Connecting youth to nature

“As soon as you take young people into the natural world and away from routines, they become more curious, observant and open to possibilities.”

— Lisa Glithero

By Michelle Hibler

When the Canada C3 expedition icebreaker sails out of Toronto in June on its epic journey through the Northwest Passage to Victoria, uOttawa’s Faculty of Education will be wishing it a successful trip. The Faculty will also be represented on board in the person of Professor Lisa Glithero (PhD ’15), the initiative’s education lead.

Organized by Students on Ice, an experiential program for youth to learn about the polar regions, Canada C3 – Coast to Coast to Coast is a signature project to celebrate Canada’s 150th anniversary in 2017. It is only Glithero’s latest adventure in a career devoted to connecting youth to the natural world.

Nature is in her blood. “When I was eight years old, my parents dropped me and my brother off at summer camp,” she says. “My brother called home two days later to be picked up. I stayed for 20 years and became a director.”

What she loved about camp is what still drives her today — community and nature. “The sense of living in community with people and being immersed in the natural world — that’s the place where the world makes the most sense to me, where I feel most alive.”

And that’s what informs her as an educator. “The lens through which you look at education and how you stand in the world are the same,” she says.

Education without barriers

Glithero’s teaching career has taken her from Nepal to Bella Bella, BC, to uOttawa, but there has always been a constant. “Wherever I’ve been — elementary school, high school and now teacher education — not a week goes by when I don’t take a class outside,” she says. “As soon as you take young people into the natural world and away from routines, they become more curious, observant and open to possibilities."

Lisa Glithero directs students' gaze toward bird cliffs as she teaches from a Zodiac in the Canadian Arctic. Photo: Trevor Lush

She admits that her drive for experiential, place-based learning sometimes made her a black sheep. “After a while, I knew I had to step out of the public school system and pursue the kind of learning and teaching where there weren’t so many barriers,” she says.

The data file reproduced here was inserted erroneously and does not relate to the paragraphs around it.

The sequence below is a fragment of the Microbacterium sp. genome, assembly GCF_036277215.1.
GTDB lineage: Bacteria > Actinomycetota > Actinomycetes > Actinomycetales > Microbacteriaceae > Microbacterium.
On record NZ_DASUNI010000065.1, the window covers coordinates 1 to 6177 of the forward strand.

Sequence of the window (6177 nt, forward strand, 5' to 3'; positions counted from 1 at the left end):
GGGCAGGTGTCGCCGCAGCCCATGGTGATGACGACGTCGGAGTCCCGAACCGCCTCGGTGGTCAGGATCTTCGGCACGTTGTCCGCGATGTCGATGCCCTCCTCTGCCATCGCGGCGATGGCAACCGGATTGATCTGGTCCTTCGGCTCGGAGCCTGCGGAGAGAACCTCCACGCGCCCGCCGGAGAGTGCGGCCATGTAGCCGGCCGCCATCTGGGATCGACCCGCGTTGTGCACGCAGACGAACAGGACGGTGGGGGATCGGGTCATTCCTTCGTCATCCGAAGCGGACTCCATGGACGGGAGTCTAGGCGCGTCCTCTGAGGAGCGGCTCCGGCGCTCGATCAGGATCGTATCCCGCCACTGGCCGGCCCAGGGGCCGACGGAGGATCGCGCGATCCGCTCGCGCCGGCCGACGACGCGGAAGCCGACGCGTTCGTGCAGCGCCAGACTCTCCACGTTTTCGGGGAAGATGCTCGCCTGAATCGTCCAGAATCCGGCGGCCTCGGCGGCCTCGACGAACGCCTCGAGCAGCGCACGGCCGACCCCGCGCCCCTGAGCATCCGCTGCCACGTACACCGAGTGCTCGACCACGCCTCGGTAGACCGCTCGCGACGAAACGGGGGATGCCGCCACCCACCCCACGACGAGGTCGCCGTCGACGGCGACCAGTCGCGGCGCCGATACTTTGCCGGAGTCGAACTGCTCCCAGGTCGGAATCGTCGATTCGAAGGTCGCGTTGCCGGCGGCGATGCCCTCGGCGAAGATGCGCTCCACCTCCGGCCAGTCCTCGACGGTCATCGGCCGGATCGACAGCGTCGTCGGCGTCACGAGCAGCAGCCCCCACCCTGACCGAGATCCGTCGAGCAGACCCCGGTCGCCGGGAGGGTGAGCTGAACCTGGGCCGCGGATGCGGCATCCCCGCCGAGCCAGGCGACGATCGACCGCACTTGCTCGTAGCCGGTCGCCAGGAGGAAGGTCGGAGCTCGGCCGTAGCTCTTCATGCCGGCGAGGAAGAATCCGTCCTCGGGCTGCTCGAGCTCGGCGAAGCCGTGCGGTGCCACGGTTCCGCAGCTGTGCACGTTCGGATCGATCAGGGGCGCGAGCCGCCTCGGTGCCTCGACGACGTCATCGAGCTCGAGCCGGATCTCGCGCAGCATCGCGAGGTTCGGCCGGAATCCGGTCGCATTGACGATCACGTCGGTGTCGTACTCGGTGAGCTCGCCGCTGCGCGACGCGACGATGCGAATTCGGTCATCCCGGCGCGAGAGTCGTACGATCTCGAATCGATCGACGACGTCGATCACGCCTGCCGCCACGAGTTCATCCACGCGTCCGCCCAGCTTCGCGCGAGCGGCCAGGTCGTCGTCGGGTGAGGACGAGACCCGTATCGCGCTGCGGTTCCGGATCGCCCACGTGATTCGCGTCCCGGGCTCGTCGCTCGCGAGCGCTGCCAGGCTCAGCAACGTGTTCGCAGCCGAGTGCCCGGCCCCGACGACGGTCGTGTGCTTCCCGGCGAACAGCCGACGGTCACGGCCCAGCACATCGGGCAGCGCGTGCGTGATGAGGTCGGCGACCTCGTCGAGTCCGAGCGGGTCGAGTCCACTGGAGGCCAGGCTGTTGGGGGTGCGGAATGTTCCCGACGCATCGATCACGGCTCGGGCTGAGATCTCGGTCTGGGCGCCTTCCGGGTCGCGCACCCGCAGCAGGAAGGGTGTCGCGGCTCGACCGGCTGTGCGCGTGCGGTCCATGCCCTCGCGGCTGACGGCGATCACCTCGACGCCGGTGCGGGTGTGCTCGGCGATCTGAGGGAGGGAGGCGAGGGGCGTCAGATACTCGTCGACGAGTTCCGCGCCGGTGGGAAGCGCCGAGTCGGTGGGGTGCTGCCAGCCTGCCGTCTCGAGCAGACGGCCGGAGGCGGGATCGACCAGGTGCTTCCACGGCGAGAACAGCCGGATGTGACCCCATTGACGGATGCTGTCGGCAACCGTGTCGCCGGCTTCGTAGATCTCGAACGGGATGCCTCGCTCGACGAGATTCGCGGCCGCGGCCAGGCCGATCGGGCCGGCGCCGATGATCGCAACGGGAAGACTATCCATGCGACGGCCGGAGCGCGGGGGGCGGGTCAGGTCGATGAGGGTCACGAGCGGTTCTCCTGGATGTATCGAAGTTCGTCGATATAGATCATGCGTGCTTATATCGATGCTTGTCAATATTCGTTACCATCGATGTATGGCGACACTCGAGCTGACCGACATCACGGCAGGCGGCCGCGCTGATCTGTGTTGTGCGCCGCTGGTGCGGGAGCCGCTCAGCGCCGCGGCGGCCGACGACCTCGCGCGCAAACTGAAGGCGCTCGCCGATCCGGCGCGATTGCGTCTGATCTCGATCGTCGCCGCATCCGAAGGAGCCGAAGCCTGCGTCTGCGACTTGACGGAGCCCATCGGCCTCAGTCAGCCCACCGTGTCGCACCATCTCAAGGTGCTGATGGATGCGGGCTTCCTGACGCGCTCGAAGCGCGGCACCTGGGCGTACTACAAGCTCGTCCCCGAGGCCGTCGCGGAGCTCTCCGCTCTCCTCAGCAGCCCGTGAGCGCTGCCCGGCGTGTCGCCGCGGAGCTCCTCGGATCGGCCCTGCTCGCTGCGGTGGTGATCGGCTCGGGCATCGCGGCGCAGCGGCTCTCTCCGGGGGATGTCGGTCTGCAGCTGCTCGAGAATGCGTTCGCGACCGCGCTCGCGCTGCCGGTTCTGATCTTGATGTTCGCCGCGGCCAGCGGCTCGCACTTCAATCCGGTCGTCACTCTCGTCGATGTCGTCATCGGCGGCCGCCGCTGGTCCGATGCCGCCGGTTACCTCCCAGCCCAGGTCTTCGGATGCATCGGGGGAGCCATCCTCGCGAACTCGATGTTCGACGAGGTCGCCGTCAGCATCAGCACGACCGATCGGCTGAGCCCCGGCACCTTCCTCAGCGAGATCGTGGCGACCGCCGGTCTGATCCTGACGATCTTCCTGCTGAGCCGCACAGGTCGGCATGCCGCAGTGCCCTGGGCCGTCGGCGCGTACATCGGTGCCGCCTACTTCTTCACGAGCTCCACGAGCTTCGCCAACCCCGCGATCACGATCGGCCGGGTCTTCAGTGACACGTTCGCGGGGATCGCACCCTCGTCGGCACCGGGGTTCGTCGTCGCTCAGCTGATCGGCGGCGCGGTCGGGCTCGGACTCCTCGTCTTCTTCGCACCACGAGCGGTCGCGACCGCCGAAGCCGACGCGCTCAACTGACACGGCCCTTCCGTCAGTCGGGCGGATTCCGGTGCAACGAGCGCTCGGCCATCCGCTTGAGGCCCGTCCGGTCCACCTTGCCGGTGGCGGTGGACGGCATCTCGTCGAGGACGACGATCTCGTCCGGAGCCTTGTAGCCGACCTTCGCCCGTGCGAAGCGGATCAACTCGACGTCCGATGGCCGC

The opportunity came in 2003, when she heard an interview with Students on Ice founder Geoff Green. Two months later, she found herself on a ship to Antarctica. Months after that, she was the organization’s education director, a post she held from 2004 to 2008.

“If you put students in places that remain some of the wildest on Earth, that distance from their everyday life offers a perspective that can’t be anything but transformative,” she says. “You shed a lot of layers of urban life. That sparks the asking of questions that are, for me, the foundation of education — what is my relationship with myself, my family, my peers? What is my relationship with my community and with the natural world?

“When you start to explore what those relationships are as a young person, I think it creates a sense of self, a sense of place that becomes a platform from which you choose a direction in life.

“It was through that experience that I wanted to go back into public education: How do we create these kinds of experiences more often, with the same kind of impact and quality?”  she says.

Lisa Glithero, at right, facilitates a focus group with research participants at Ottawa's Forest and Nature School. Photo: Jennifer Rottman

Nature as co-educator

That quest is the driving force behind Glithero’s research. As the lead of a multi-year collaborative inquiry between uOttawa, the Ottawa-Carleton District School Board and the Child and Nature Alliance of Canada, she is examining the impact of nature-based learning on primary school students.

Now in its third year, the pilot project has been taking classes out to Ottawa’s Forest and Nature School one day a week for six weeks. Participating teachers report higher student achievement and engagement, increased energy and self-esteem. Levels of anxiety are lower.

Students also relate better to one another because they have a shared experience, even if it is marvelling over a dead porcupine. “A shared experience becomes the foundation that allows the deeper learning to start,” Glithero says.

All of her experiences and passion are coming together in the 150-day Canada C3 journey. “Journeys transcend cultures, and this is a journey to connect Canadians,” she says.

Teachers and students across Canada will share in the journey through the Canada C3 Digital Classroom, which will provide curriculum-linked learning modules for all grades. Teachers nationwide are invited to contribute.

“We also created a partnership of 13 faculties of education to develop learning modules that align with the Canada 150 themes: diversity and inclusion, reconciliation, youth engagement and the environment,” Glithero says. The digital classroom launches in early 2017.

“I love having a foot in both worlds, in academia and in the community,” she says. “The applied scholarship (in the community and across the country) allows education to extend beyond the classroom walls.”

Students on Ice participants hike on the Greenland icecap. Photo: Lee Narraway

Main photo:
Lisa Glithero crossing the Davis Strait from the Canadian Arctic to Greenland in August 2016. Photo: Lee Narraway

Watch the Canada C3 video.

In Itelliq Fiord, Greenland, Students on Ice participants engage in reflection and sharing circles to begin the process of transferring their expedition experience to their everyday lives. Photo: Lee Narraway

 

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